Metropolitan News-Enterprise


Thursday, June 30, 2011


Page 1


S.C. Declines to Reconsider Disbarment of Arcadia Lawyer




The California Supreme Court yesterday declined to reconsider its order of last month disbarring an Arcadia lawyer who is also being prosecuted on charges of grand theft by embezzlement.

The justices, who held their weekly conference in San Francisco yesterday, denied without comment the rehearing petition by Ronald N. Gottschalk, 67, of Gottschalk & Associates. Gottschalk, a State Bar member since 1972, was ordered inactive last year after he failed to appear for trial in State Bar Court.

The Review Department found that the University of Michigan and Wayne State University Law School graduate had commited multiple acts of misconduct in connection with four separate client matters, two of which also formed the basis for criminal charges.

In addition to a variety of client trust account violations, the review panel said Gottschalk filed meritless or harassing claims and presented unwarranted claims or defenses, disrespected a  trial court, sought to mislead a trial court judge on two occasions, charged an unconscionable fee, failed to release client files, engaged in multiple acts of moral turpitude and lied to State Bar investigators.

A district attorney spokesperson said that an Aug. 4 pretrial conference is scheduled in the criminal case. Gottschalk was arrested in 2009 for allegedly misappropriating over $350,000 in client funds from 10 victims.

He is accused of pocketing $240,000 from settlement proceeds belonging to nine victims he represented in a civil lawsuit in 2007 and stealing approximately $118,000 from another client who had hired him to manage the estate of a deceased relative in 2005.

Other Actions

In other conference action, the justices:

Agreed to decide whether a defendant who claims he lacks the ability to pay a court-imposed fee forfeits the right to appeal by failing to object in the trial court. The Third District Court of Appeal held in People v. McCullough (2011) 193 Cal.App.4th 864 that the claim was forfeited, rejecting the defense contention that there was no forfeiture because the issue was one of sufficiency of the evidence.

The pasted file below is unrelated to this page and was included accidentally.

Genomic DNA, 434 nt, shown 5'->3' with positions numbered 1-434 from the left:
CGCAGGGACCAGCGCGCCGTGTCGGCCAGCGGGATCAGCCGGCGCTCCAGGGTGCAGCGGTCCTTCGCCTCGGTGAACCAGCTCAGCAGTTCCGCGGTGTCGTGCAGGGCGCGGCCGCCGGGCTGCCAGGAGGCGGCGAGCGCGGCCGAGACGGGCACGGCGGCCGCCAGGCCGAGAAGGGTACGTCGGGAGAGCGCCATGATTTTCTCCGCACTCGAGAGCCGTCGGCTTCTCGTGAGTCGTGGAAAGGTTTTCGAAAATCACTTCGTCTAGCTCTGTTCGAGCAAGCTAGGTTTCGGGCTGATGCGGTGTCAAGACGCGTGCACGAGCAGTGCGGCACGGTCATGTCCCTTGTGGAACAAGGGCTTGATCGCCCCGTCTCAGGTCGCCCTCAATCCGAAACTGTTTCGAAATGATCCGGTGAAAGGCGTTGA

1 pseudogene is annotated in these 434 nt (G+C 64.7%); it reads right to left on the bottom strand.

Left standing an April 8 ruling by the Fourth District Court of Appeal’s Div. Three, which held that an insured who may be liable for reimbursement is not entitled to “sufficient” time to choose between assuming its own defense, allowing the company to settle the claim, or waiving a potential bad-faith claim.

In American Modern Home Insurance Company v. Fahmian (2011) 194 Cal.App.4th 162, the justices held that American Modern Home Insurance Company, which paid a $300,000 settlement to a worker injured on a residential construction project, was entitled to recover those amounts from its insured, builder Sohail Famiahn.

The insurer presented evidence that it notified Fahmian of his options, then settled a week later without having heard from him. In the interim, according to the testimony, the insurer’s coverage counsel spoke to Fahmian, e-mailed relevant documents, and offered to wait until the morning of the settlement deadline for his response.

Jury Verdict

An Orange Superior Court jury hearing American Home’s declaratory action found by special verdict that the policy did not cover the claim, that the company expressly told Fahmian that he could take over the defense or waive a bad-faith claim rather than have the company settle, and that he was given sufficient information to make an informed choice among those options.

The jury also found, however, that he was not given sufficient time to make his decision.

Court of Appeal Justice Richard Fybel, writing for the court, said the insurer was entitled to judgment, regardless of the last finding, because an insurer cannot be forced to allow the insured more time to decide than the plaintiff gives the insurer to accept the settlement offer.

Fybel rejected the argument that it was unfair to the insured to require him to make a decision on a complex set of options within a five-day timeframe. He noted that the insurer’s reservation of rights letter, sent months earlier, advised Fahmian of his right to seek advice of counsel regarding coverage, and that the company promptly notified Fahmian when it received the $300,000 demand from plaintiff’s counsel.


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